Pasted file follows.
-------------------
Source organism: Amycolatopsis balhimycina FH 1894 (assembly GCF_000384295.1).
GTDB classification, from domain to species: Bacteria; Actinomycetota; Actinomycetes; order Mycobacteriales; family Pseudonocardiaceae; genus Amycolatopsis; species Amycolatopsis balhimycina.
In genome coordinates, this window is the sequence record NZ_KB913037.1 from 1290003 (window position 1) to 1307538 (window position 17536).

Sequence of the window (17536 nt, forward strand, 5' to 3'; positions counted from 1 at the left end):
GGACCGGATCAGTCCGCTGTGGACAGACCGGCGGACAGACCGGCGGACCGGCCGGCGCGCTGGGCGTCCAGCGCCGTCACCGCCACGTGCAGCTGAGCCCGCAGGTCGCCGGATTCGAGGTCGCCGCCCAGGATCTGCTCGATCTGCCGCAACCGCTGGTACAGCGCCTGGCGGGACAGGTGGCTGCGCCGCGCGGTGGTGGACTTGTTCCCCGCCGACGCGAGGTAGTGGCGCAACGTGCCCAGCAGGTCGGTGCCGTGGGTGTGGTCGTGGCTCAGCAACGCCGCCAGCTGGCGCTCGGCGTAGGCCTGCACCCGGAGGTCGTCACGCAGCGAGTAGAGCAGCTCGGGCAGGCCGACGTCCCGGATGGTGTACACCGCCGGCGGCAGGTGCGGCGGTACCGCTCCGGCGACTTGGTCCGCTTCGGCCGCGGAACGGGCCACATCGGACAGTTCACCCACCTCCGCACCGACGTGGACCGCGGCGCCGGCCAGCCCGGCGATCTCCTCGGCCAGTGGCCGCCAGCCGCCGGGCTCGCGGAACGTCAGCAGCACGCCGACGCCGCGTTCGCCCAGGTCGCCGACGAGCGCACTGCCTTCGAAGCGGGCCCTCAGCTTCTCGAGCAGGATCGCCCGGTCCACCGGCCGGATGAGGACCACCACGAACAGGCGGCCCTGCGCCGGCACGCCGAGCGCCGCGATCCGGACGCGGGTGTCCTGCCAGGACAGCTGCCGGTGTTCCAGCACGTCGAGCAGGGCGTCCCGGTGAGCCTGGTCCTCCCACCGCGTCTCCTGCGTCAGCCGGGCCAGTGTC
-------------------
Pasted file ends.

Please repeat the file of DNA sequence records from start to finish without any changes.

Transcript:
Source organism: Amycolatopsis balhimycina FH 1894 (assembly GCF_000384295.1).
GTDB classification, from domain to species: Bacteria; Actinomycetota; Actinomycetes; order Mycobacteriales; family Pseudonocardiaceae; genus Amycolatopsis; species Amycolatopsis balhimycina.
In genome coordinates, this window is the sequence record NZ_KB913037.1 from 1290003 (window position 1) to 1307538 (window position 17536).

Sequence of the window (17536 nt, forward strand, 5' to 3'; positions counted from 1 at the left end):
GGACCGGATCAGTCCGCTGTGGACAGACCGGCGGACAGACCGGCGGACCGGCCGGCGCGCTGGGCGTCCAGCGCCGTCACCGCCACGTGCAGCTGAGCCCGCAGGTCGCCGGATTCGAGGTCGCCGCCCAGGATCTGCTCGATCTGCCGCAACCGCTGGTACAGCGCCTGGCGGGACAGGTGGCTGCGCCGCGCGGTGGTGGACTTGTTCCCCGCCGACGCGAGGTAGTGGCGCAACGTGCCCAGCAGGTCGGTGCCGTGGGTGTGGTCGTGGCTCAGCAACGCCGCCAGCTGGCGCTCGGCGTAGGCCTGCACCCGGAGGTCGTCACGCAGCGAGTAGAGCAGCTCGGGCAGGCCGACGTCCCGGATGGTGTACACCGCCGGCGGCAGGTGCGGCGGTACCGCTCCGGCGACTTGGTCCGCTTCGGCCGCGGAACGGGCCACATCGGACAGTTCACCCACCTCCGCACCGACGTGGACCGCGGCGCCGGCCAGCCCGGCGATCTCCTCGGCCAGTGGCCGCCAGCCGCCGGGCTCGCGGAACGTCAGCAGCACGCCGACGCCGCGTTCGCCCAGGTCGCCGACGAGCGCACTGCCTTCGAAGCGGGCCCTCAGCTTCTCGAGCAGGATCGCCCGGTCCACCGGCCGGATGAGGACCACCACGAACAGGCGGCCCTGCGCCGGCACGCCGAGCGCCGCGATCCGGACGCGGGTGTCCTGCCAGGACAGCTGCCGGTGTTCCAGCACGTCGAGCAGGGCGTCCCGGTGAGCCTGGTCCTCCCACCGCGTCTCCTGCGTCAGCCGGGCCAGTGTC